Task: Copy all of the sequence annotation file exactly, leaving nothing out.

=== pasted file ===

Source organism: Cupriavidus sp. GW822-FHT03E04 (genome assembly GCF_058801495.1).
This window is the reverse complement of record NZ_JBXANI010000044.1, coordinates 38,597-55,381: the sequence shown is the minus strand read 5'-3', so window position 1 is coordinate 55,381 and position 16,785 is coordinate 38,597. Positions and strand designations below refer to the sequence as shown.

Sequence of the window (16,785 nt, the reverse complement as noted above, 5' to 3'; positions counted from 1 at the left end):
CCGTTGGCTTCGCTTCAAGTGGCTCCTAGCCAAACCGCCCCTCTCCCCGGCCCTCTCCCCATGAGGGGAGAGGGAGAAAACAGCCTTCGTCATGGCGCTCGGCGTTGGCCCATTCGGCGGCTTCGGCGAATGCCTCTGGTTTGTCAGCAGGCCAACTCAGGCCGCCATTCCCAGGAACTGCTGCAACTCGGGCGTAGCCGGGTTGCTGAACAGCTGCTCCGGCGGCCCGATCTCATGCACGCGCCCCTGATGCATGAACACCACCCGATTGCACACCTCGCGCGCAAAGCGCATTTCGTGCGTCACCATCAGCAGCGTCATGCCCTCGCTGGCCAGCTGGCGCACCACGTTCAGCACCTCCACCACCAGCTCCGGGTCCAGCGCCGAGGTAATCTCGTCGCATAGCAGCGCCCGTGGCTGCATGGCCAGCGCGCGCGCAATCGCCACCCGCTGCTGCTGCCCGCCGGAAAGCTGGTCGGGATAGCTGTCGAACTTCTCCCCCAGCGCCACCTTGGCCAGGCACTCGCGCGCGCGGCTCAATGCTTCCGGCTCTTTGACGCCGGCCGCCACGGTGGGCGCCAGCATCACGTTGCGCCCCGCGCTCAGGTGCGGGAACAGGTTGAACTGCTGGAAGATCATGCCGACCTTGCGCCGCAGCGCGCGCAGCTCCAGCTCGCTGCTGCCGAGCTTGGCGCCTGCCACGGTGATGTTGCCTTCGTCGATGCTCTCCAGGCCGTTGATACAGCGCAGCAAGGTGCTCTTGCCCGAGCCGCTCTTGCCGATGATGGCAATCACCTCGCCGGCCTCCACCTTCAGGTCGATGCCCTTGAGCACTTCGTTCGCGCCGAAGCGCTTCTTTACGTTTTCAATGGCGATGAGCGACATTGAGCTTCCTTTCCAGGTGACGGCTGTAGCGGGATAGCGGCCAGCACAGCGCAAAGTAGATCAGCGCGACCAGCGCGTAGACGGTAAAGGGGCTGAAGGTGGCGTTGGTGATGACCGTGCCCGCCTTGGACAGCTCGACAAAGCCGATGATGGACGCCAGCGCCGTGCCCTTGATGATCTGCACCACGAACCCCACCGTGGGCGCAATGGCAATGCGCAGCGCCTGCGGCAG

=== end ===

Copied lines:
Source organism: Cupriavidus sp. GW822-FHT03E04 (genome assembly GCF_058801495.1).
This window is the reverse complement of record NZ_JBXANI010000044.1, coordinates 38,597-55,381: the sequence shown is the minus strand read 5'-3', so window position 1 is coordinate 55,381 and position 16,785 is coordinate 38,597. Positions and strand designations below refer to the sequence as shown.

Sequence of the window (16,785 nt, the reverse complement as noted above, 5' to 3'; positions counted from 1 at the left end):
CCGTTGGCTTCGCTTCAAGTGGCTCCTAGCCAAACCGCCCCTCTCCCCGGCCCTCTCCCCATGAGGGGAGAGGGAGAAAACAGCCTTCGTCATGGCGCTCGGCGTTGGCCCATTCGGCGGCTTCGGCGAATGCCTCTGGTTTGTCAGCAGGCCAACTCAGGCCGCCATTCCCAGGAACTGCTGCAACTCGGGCGTAGCCGGGTTGCTGAACAGCTGCTCCGGCGGCCCGATCTCATGCACGCGCCCCTGATGCATGAACACCACCCGATTGCACACCTCGCGCGCAAAGCGCATTTCGTGCGTCACCATCAGCAGCGTCATGCCCTCGCTGGCCAGCTGGCGCACCACGTTCAGCACCTCCACCACCAGCTCCGGGTCCAGCGCCGAGGTAATCTCGTCGCATAGCAGCGCCCGTGGCTGCATGGCCAGCGCGCGCGCAATCGCCACCCGCTGCTGCTGCCCGCCGGAAAGCTGGTCGGGATAGCTGTCGAACTTCTCCCCCAGCGCCACCTTGGCCAGGCACTCGCGCGCGCGGCTCAATGCTTCCGGCTCTTTGACGCCGGCCGCCACGGTGGGCGCCAGCATCACGTTGCGCCCCGCGCTCAGGTGCGGGAACAGGTTGAACTGCTGGAAGATCATGCCGACCTTGCGCCGCAGCGCGCGCAGCTCCAGCTCGCTGCTGCCGAGCTTGGCGCCTGCCACGGTGATGTTGCCTTCGTCGATGCTCTCCAGGCCGTTGATACAGCGCAGCAAGGTGCTCTTGCCCGAGCCGCTCTTGCCGATGATGGCAATCACCTCGCCGGCCTCCACCTTCAGGTCGATGCCCTTGAGCACTTCGTTCGCGCCGAAGCGCTTCTTTACGTTTTCAATGGCGATGAGCGACATTGAGCTTCCTTTCCAGGTGACGGCTGTAGCGGGATAGCGGCCAGCACAGCGCAAAGTAGATCAGCGCGACCAGCGCGTAGACGGTAAAGGGGCTGAAGGTGGCGTTGGTGATGACCGTGCCCGCCTTGGACAGCTCGACAAAGCCGATGATGGACGCCAGCGCCGTGCCCTTGATGATCTGCACCACGAACCCCACCGTGGGCGCAATGGCAATGCGCAGCGCCTGCGGCAG